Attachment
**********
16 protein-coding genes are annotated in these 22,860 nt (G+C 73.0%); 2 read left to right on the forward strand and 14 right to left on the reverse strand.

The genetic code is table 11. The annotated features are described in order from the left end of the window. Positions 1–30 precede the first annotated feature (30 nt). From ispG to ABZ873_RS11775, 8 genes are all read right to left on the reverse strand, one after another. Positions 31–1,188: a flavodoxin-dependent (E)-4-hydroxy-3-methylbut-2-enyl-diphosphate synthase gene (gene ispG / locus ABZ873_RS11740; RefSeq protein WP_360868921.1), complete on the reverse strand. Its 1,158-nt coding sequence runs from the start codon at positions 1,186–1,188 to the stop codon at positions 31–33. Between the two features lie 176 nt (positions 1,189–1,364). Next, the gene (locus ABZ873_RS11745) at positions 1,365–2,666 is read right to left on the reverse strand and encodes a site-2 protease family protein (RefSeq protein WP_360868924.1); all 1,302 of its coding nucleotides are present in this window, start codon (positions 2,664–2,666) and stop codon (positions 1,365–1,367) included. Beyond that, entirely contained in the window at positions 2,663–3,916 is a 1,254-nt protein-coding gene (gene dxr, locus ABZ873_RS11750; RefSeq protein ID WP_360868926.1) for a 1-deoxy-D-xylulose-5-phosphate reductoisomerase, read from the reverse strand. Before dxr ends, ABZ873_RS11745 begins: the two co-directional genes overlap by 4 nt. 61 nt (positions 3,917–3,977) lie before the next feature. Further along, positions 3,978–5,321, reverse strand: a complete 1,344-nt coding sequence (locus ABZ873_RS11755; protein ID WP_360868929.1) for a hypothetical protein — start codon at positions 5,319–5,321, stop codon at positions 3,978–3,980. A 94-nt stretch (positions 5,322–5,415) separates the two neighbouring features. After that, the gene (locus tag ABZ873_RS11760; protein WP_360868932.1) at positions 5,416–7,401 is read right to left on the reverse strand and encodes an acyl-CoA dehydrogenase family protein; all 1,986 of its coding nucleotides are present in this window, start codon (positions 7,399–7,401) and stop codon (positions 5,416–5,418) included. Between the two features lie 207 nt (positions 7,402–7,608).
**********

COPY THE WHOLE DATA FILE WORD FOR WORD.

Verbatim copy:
16 protein-coding genes are annotated in these 22,860 nt (G+C 73.0%); 2 read left to right on the forward strand and 14 right to left on the reverse strand.

The genetic code is table 11. The annotated features are described in order from the left end of the window. Positions 1–30 precede the first annotated feature (30 nt). From ispG to ABZ873_RS11775, 8 genes are all read right to left on the reverse strand, one after another. Positions 31–1,188: a flavodoxin-dependent (E)-4-hydroxy-3-methylbut-2-enyl-diphosphate synthase gene (gene ispG / locus ABZ873_RS11740; RefSeq protein WP_360868921.1), complete on the reverse strand. Its 1,158-nt coding sequence runs from the start codon at positions 1,186–1,188 to the stop codon at positions 31–33. Between the two features lie 176 nt (positions 1,189–1,364). Next, the gene (locus ABZ873_RS11745) at positions 1,365–2,666 is read right to left on the reverse strand and encodes a site-2 protease family protein (RefSeq protein WP_360868924.1); all 1,302 of its coding nucleotides are present in this window, start codon (positions 2,664–2,666) and stop codon (positions 1,365–1,367) included. Beyond that, entirely contained in the window at positions 2,663–3,916 is a 1,254-nt protein-coding gene (gene dxr, locus ABZ873_RS11750; RefSeq protein ID WP_360868926.1) for a 1-deoxy-D-xylulose-5-phosphate reductoisomerase, read from the reverse strand. Before dxr ends, ABZ873_RS11745 begins: the two co-directional genes overlap by 4 nt. 61 nt (positions 3,917–3,977) lie before the next feature. Further along, positions 3,978–5,321, reverse strand: a complete 1,344-nt coding sequence (locus ABZ873_RS11755; protein ID WP_360868929.1) for a hypothetical protein — start codon at positions 5,319–5,321, stop codon at positions 3,978–3,980. A 94-nt stretch (positions 5,322–5,415) separates the two neighbouring features. After that, the gene (locus tag ABZ873_RS11760; protein WP_360868932.1) at positions 5,416–7,401 is read right to left on the reverse strand and encodes an acyl-CoA dehydrogenase family protein; all 1,986 of its coding nucleotides are present in this window, start codon (positions 7,399–7,401) and stop codon (positions 5,416–5,418) included. Between the two features lie 207 nt (positions 7,402–7,608).